Your lobby or reception area is the first point of contact for your patients.  Upon entering your office, patients should know a lot about your practice. What type of impression are you wanting to give? Are you a high volume, low cost neighborhood type or are you more specialized and higher cost? Do you want your patients to sit and lounge or will they moving to another room quickly?  Seating can contribute or take away from the image you are trying to create, and there a few major factors to consider.

Valdosta Chiropractic Lobby Side 2

You may hear us say that the design of chiropractic offices is a blend of both healthcare and hospitality. The design elements used in hotels, restaurants, and retail stores are selected with specific purposes to affect how people feel about these environments. We want your patients to return, and your lobby space can either encourage or discourage them from becoming repeat patients.

The furnishings you choose can often dictate the atmosphere of your lobby. Think of hotel lobbies. A boutique hotel or 5-star hotel often has larger chairs and sofas in interesting configurations and fabric patterns.  You feel encouraged to lounge around, enjoy, and stay awhile.  A budget hotel or chain usually has a few armless chairs in rows or even back-to-back, and they’re usually solid (boring) black.  You more than likely aren’t staying in this lobby very long and may not even sit down.

We are often asked, “how do I know what style/size chairs I should have in my lobby or reception area?”  The type of chair is dependent on a few key factors, all of which should be considered but may vary in importance to your specific practice. Overall, keep in mind that your seating should reflect the type of your practice.

First factor, patient volume:

“I have a high volume practice. My patients don’t sit in the reception area long.”

Opt for Small-scale/high-density seating, such as the example below.

Second factor, patient comfort:

“I would like my patients to feel comfortable in a chair that’s not too big but not too small.” (Goldilocks)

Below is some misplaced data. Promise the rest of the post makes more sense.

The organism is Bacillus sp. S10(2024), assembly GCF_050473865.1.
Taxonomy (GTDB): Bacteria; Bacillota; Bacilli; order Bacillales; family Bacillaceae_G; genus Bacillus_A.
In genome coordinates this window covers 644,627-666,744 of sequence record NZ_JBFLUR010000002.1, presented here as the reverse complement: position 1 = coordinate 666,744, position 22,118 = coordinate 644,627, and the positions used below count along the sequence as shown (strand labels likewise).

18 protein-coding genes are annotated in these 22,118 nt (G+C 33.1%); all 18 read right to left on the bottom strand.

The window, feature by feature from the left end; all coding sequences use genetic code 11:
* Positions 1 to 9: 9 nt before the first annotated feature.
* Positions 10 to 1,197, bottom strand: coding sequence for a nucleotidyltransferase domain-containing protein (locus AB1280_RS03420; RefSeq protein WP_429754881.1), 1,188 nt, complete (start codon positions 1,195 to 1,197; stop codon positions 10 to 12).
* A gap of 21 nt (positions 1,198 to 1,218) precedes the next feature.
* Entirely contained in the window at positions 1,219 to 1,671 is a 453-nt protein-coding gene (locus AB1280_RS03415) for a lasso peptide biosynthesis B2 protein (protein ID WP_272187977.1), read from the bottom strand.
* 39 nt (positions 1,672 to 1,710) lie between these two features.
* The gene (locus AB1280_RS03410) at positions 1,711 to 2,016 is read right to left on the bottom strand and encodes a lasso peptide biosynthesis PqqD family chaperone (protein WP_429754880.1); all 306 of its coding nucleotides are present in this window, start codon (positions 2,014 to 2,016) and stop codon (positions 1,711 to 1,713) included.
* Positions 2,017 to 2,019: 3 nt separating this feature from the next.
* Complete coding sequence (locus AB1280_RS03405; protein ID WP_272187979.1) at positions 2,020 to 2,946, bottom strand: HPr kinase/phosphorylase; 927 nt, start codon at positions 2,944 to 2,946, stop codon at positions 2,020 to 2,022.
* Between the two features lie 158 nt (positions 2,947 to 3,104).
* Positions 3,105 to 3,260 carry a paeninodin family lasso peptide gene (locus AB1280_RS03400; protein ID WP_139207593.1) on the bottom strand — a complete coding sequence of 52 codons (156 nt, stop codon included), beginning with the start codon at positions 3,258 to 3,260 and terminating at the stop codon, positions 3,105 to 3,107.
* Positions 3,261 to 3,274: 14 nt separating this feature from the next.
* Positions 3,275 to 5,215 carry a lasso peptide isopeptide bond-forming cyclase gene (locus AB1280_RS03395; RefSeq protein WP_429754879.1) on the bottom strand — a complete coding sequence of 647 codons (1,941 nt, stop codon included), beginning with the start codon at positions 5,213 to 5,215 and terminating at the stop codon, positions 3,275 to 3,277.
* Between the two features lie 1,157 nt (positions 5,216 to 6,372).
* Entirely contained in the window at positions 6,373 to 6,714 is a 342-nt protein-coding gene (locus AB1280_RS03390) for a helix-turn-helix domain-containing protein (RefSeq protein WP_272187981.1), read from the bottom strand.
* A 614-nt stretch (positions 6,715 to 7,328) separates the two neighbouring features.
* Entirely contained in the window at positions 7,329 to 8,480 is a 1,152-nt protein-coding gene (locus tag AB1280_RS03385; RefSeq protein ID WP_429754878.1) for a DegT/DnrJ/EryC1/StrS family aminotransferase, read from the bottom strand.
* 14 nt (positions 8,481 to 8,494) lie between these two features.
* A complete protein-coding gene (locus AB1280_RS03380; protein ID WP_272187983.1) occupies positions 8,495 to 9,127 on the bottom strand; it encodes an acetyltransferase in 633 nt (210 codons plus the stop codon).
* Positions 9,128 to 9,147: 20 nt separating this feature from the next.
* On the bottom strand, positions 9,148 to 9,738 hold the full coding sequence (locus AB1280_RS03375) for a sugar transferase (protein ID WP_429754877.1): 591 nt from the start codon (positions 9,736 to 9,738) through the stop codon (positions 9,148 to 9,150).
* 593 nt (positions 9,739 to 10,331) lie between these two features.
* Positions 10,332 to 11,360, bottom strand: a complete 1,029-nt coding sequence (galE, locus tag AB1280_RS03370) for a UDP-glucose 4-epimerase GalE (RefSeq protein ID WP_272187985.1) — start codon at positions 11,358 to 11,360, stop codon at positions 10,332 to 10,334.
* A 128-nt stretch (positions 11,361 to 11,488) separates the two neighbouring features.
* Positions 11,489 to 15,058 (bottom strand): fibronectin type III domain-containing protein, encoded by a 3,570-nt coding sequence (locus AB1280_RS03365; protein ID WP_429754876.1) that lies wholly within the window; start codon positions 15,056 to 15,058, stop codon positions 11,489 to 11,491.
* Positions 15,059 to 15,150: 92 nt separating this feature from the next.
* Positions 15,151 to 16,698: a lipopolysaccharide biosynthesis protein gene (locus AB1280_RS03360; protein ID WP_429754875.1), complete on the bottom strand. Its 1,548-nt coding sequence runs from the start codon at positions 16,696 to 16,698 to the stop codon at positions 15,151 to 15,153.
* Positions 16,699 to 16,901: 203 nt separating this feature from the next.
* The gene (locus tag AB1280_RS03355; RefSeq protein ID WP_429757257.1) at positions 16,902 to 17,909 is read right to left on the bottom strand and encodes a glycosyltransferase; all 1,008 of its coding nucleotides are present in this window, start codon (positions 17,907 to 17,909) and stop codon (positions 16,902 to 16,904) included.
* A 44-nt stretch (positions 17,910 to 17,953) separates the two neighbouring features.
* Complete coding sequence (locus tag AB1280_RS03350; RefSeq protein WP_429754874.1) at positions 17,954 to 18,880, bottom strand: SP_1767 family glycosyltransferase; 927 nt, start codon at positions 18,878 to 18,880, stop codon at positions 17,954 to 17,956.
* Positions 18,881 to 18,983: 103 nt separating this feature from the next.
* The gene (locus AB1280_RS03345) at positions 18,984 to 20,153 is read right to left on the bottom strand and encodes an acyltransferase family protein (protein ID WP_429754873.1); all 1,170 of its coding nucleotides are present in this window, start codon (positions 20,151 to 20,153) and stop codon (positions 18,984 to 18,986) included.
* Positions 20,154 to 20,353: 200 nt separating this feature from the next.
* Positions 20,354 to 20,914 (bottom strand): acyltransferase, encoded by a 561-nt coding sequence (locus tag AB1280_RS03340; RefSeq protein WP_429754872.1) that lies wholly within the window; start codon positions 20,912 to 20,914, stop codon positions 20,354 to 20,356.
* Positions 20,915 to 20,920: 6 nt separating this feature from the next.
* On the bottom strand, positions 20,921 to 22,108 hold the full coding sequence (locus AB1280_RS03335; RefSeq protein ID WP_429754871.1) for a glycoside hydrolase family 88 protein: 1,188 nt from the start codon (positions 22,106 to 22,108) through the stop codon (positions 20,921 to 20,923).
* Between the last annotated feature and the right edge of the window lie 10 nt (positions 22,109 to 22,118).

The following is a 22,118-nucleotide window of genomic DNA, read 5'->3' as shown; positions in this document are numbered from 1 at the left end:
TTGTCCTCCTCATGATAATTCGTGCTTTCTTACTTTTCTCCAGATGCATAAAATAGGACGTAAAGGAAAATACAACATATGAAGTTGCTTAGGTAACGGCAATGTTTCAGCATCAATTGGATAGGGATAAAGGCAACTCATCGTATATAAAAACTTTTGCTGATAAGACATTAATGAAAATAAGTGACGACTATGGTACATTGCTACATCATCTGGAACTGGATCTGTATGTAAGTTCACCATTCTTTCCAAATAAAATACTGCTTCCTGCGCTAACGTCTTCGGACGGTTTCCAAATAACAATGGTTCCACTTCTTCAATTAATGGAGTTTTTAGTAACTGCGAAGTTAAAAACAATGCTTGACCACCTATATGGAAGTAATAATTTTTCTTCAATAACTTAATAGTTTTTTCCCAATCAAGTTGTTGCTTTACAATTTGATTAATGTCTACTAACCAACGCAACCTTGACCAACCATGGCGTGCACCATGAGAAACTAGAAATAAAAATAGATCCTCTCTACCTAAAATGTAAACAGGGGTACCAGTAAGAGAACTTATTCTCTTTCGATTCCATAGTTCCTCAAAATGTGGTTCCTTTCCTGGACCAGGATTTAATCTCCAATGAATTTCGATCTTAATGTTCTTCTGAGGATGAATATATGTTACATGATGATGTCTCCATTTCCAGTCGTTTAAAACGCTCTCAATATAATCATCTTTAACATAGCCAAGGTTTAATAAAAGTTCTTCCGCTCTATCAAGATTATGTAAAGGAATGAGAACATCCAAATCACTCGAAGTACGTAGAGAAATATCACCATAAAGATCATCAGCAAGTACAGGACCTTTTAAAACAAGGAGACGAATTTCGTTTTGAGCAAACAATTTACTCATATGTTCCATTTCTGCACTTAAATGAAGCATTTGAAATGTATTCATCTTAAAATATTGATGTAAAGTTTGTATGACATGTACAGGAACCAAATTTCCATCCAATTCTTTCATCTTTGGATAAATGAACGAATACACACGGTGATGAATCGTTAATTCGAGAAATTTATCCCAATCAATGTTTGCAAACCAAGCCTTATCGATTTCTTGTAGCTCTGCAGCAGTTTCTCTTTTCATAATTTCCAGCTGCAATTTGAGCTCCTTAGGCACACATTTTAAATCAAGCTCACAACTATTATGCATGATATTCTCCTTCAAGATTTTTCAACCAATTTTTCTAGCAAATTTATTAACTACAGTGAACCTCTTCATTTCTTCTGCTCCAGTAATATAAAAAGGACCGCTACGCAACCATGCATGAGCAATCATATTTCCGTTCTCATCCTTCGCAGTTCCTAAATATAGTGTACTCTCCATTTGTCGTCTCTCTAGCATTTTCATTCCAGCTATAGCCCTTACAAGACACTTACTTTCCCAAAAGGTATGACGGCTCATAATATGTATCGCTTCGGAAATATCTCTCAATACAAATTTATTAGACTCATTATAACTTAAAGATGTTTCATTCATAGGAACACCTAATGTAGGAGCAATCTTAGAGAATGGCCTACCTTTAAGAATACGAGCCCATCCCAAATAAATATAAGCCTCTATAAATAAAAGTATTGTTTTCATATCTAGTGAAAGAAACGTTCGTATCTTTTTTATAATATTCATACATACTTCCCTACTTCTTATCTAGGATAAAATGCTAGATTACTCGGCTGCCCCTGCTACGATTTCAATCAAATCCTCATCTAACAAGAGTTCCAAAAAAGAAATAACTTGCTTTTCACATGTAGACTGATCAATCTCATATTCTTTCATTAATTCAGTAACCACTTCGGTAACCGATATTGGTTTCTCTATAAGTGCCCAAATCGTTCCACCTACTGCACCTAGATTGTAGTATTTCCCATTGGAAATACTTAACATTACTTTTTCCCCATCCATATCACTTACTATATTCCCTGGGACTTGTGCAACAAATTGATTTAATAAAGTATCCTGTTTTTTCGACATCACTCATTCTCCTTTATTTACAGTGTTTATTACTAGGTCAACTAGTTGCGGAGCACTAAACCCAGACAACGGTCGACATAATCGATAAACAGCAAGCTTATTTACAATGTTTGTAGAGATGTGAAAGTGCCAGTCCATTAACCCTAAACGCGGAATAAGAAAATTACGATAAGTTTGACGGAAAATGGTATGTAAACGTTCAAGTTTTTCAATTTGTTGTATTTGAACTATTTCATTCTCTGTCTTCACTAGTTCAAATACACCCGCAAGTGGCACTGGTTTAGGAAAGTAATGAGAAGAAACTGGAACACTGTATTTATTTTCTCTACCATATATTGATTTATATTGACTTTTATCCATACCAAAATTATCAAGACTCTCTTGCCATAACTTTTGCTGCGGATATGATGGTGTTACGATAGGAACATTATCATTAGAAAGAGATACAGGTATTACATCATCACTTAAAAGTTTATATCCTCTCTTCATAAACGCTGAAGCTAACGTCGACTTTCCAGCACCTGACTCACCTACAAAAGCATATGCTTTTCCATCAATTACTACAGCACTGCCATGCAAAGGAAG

Aim for Medium-scale/dining room type of seating.

Third factor, type of environment you want to create:

“I want my patients to feel at home and feel like they can hang out all day.”

Select large-scale/living room style seating.

Finally, primary function:

“I want an area for new patients and a different zone for existing patients.”

Mixed-style seating (standard chairs for new patients in lobby/hot seats for existing patients near adjusting)

“I need to be able to use my lobby for presentations and/or after-hours functions.”

Small-scale/high-density seating (especially light-weight stackable chairs for easy relocation and storage)

“I want a place for overflow on busy days.”

Benches and ottomans are nice options that offer flexibility in seating.

Determining your priorities

Whether it’s patient volume or chair functionality, all of these factors need to compliment one important thing: what is your vision? Starting with your vision will get you on the right track to choosing each detail of your ideal office, from selecting chairs and art to creating the best floor plan.

CrossFields can help. Our designers work with doctors like you everyday to simplify the complicated and intricate process of designing the perfect office. What’s Your Vision? We will bring it to life! 

Kelly Owen

Kelly Owen was a valuable part of the CrossFields team for many year. She has recently began a new adventure outside of the company and we are very excited for her! Her amazing work can still be found here on our website and in our clients spaces.